Saturday, January 24, 2009

The Art of Coming Out

The term "coming out" makes me really uncomfortable. It has always invoked within me a strong feeling of resentment toward the speaker, as most who use this common expression have no idea what it means. Can they even imagine harboring three little words within their soul their entire lives and then finally, after years of restless struggle, they decide to "come out" with it all, knowing full well that those three words will affect the hearer forever? For better or for worse. Can they even imagine?


The first time I told anyone, I did it in the most round-about, read-between-the-lines way that it barely qualifies as coming out (especially because this particular friend suspected...). I'll spare you a word-for-word transcript and assure you that it was anything but easy, and ever so freeing. It served as the beginning of a rather pivotal step in my life: slowly but surely accepting the truth and coming to actually say the words. Words that I had hated so ardently before.

That was last October. Now, 3 months later and the commencement of a new year, I reflect on the small handful of coming-out experiences that have followed. I met with my Bishop several weeks ago, a monumental act of bravery for me, and received wise and loving counsel, but left even more confused as to where my heart lied; was I willing to forgo this new life of personal acceptance, sinking back into the darkness of anonymity, or would that only engender further heartache and pain? I somehow agreed to meet him every week and take my time in coming clean on my past, venting my confusion and frustration, and if needed, receiving appropriate blessings and counsel. I haven't received a priesthood blessing for years. I miss feeling its power and influence in my life.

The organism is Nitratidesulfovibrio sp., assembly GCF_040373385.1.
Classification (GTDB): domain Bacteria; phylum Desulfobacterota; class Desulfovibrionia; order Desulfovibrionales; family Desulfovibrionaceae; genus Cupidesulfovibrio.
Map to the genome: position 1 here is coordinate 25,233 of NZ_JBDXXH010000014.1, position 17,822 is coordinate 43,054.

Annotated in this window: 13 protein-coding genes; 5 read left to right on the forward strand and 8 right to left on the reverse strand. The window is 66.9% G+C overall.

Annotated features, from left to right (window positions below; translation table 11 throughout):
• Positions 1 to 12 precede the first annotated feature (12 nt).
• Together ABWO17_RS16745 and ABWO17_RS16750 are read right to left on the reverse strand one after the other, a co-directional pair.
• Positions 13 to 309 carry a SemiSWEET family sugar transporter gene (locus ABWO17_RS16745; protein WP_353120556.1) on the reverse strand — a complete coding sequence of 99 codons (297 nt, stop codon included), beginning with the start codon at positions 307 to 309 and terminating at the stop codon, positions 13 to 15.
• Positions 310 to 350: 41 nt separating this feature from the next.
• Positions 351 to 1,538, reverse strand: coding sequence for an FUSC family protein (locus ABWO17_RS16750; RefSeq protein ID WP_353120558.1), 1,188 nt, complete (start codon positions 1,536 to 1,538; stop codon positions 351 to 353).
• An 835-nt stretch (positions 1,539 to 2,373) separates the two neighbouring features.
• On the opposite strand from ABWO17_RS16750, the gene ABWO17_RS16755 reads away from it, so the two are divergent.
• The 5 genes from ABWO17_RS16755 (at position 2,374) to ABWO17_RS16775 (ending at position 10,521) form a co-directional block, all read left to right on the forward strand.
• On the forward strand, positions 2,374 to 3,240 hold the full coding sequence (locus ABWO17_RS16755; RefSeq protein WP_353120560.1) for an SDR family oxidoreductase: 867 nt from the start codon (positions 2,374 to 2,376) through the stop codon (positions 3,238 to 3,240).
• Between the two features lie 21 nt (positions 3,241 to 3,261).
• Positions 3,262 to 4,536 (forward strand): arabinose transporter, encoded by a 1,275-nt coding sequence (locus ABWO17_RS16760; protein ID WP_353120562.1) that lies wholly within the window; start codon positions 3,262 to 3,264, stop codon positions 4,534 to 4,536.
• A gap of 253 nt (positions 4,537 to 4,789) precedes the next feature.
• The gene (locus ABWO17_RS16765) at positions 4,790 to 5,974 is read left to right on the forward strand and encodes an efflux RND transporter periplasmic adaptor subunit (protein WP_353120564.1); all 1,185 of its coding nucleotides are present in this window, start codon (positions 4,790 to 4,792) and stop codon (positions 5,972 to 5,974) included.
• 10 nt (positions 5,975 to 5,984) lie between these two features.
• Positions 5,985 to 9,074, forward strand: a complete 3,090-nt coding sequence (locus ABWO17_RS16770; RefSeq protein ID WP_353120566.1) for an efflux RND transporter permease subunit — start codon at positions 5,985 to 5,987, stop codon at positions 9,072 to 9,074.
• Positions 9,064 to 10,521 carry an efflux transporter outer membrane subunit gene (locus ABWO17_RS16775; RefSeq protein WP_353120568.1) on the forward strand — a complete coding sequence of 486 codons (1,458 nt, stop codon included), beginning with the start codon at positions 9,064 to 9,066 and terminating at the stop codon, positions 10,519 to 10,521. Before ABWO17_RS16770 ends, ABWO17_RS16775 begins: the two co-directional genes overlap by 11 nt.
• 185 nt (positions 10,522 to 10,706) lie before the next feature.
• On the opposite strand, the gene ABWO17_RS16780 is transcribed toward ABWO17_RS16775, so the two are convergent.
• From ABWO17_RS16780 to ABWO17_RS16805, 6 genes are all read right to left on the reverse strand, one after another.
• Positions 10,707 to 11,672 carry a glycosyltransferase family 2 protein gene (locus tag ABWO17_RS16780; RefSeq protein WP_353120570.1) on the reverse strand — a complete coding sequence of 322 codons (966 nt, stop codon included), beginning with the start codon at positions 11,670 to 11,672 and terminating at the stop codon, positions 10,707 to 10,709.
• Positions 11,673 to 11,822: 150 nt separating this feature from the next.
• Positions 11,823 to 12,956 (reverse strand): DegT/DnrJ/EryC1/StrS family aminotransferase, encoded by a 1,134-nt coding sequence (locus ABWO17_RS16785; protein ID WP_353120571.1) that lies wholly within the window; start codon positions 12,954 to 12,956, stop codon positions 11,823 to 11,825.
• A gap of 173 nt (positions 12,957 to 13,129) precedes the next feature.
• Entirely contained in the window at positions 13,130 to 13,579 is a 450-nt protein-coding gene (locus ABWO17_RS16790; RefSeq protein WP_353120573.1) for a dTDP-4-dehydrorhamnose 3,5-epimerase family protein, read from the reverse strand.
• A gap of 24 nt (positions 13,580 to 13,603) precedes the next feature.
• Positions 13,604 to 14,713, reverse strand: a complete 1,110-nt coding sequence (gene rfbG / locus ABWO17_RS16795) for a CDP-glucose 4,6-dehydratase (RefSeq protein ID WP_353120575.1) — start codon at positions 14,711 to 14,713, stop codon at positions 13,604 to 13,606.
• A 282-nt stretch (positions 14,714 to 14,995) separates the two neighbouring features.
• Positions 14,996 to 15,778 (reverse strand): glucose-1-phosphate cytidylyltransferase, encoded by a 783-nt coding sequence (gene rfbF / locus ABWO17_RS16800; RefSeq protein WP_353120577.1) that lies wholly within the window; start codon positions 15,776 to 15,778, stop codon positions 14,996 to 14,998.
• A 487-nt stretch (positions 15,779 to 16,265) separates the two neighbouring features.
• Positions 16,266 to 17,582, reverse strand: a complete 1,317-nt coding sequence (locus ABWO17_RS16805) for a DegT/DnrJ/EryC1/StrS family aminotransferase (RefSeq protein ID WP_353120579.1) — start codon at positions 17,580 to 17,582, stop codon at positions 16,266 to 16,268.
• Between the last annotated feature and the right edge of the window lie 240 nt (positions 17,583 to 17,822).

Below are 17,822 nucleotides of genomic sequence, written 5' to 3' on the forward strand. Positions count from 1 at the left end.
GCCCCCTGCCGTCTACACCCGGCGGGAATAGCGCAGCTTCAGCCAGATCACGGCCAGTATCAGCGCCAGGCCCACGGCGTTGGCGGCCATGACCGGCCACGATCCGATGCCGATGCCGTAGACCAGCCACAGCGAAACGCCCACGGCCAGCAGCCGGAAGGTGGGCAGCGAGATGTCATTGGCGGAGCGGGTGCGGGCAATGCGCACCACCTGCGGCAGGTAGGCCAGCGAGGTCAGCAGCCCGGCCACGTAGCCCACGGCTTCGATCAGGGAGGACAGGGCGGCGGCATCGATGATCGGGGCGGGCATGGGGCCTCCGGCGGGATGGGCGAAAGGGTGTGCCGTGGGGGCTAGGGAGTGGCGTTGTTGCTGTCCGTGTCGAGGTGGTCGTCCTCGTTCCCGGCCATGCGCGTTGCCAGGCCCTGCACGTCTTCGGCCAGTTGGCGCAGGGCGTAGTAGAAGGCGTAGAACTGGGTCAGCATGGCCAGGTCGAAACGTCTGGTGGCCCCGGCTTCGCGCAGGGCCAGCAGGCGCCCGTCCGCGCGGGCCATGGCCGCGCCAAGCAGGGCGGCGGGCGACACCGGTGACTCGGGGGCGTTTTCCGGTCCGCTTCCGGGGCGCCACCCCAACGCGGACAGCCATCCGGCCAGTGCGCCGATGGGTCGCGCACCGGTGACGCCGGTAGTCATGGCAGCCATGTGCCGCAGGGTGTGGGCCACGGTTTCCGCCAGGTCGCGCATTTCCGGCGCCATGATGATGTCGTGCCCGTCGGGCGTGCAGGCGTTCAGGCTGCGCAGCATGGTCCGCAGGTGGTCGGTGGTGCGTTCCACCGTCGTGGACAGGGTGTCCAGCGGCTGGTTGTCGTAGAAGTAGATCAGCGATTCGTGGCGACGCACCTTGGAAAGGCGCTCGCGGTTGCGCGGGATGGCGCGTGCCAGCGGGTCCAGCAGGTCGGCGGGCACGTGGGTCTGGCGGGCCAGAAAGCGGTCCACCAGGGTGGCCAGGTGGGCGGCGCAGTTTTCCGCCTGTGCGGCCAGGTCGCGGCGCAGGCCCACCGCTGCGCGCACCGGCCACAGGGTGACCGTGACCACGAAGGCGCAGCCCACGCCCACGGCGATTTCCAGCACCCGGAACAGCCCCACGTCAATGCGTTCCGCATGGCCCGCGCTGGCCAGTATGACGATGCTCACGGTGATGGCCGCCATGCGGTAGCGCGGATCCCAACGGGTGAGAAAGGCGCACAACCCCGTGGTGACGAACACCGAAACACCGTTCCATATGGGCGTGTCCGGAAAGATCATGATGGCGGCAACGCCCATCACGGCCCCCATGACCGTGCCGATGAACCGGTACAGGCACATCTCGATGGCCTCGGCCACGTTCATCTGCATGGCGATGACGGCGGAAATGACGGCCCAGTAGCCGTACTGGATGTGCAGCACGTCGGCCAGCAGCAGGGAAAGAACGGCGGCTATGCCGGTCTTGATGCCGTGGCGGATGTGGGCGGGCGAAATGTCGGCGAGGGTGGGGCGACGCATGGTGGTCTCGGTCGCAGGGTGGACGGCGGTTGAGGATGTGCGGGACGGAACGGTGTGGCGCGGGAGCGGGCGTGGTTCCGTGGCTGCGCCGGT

Only a few days after this experience, I felt strongly that I should come out to my dear friend of 15+ years, a girl I have always loved and cherished perfectly. Sitting in my car on a freezing January night, high on a hill overlooking the city, I told her. I came out. Then came that moment, that sliver of a second after you say it, that still haunts me in my sleep: how will their once clueless, loving eyes look at me now? What thoughts are racing through their minds? I felt tears burn my eyelids when all my fears were laid to quiet rest when there she was, my eternal friend, looking back at me as she always had. Her eyes, her mouth, her hands hadn't changed. She was 100% there.

These experiences, although bearing great significance, are merely drops in a very large bucket. I have a long way to go before I can claim the beauty and freedom of "being out," but the distinct feeling of hope that bathed my soul that week is unbelievably sustaining. Knowing that there are people out there that know all of me and still love all of me breathes air into my lungs, pours light over my senses, and fills me with such life. Like I've been freed from a jail sentence, escaping a life of confinement.

I guess that's why it's called "coming out."